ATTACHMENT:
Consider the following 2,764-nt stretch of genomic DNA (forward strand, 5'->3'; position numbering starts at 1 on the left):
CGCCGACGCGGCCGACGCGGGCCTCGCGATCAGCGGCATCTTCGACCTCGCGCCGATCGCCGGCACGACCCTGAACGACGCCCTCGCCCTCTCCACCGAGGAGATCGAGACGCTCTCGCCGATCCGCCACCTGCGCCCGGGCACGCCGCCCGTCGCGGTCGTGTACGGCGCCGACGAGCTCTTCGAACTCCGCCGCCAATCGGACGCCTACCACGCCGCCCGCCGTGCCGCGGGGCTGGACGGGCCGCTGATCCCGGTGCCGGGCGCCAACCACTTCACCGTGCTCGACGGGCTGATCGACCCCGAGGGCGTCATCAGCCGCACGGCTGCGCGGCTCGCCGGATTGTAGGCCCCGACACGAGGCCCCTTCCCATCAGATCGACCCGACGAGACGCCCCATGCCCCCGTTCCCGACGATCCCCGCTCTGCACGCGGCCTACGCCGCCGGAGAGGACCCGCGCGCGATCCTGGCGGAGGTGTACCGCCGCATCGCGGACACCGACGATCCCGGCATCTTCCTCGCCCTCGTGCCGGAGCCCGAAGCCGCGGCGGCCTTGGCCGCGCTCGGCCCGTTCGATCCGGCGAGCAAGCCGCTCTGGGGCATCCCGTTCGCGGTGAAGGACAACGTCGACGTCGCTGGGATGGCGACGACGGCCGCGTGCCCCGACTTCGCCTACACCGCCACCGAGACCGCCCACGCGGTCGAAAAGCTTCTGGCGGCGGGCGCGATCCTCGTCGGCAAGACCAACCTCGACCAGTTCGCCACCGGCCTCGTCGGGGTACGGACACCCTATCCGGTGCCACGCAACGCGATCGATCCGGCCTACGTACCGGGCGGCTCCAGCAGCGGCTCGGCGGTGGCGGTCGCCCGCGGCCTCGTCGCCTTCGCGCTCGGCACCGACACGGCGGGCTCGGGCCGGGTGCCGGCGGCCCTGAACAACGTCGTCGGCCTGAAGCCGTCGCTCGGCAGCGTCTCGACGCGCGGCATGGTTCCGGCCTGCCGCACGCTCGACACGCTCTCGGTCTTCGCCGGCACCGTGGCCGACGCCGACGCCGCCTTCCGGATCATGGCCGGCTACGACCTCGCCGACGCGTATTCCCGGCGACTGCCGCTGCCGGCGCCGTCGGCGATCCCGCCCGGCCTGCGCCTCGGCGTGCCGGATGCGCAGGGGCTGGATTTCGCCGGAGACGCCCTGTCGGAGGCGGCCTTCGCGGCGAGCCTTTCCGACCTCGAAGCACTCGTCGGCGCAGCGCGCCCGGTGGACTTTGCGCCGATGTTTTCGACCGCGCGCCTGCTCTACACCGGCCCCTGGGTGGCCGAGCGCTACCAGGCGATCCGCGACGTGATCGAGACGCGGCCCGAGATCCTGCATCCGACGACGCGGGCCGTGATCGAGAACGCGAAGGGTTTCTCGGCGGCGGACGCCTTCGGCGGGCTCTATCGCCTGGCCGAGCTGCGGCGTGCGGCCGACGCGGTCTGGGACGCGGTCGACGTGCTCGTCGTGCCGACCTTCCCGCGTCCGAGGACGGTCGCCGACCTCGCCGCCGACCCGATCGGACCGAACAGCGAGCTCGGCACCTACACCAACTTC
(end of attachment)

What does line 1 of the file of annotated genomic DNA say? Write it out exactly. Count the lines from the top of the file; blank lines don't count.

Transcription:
Consider the following 2,764-nt stretch of genomic DNA (forward strand, 5'->3'; position numbering starts at 1 on the left):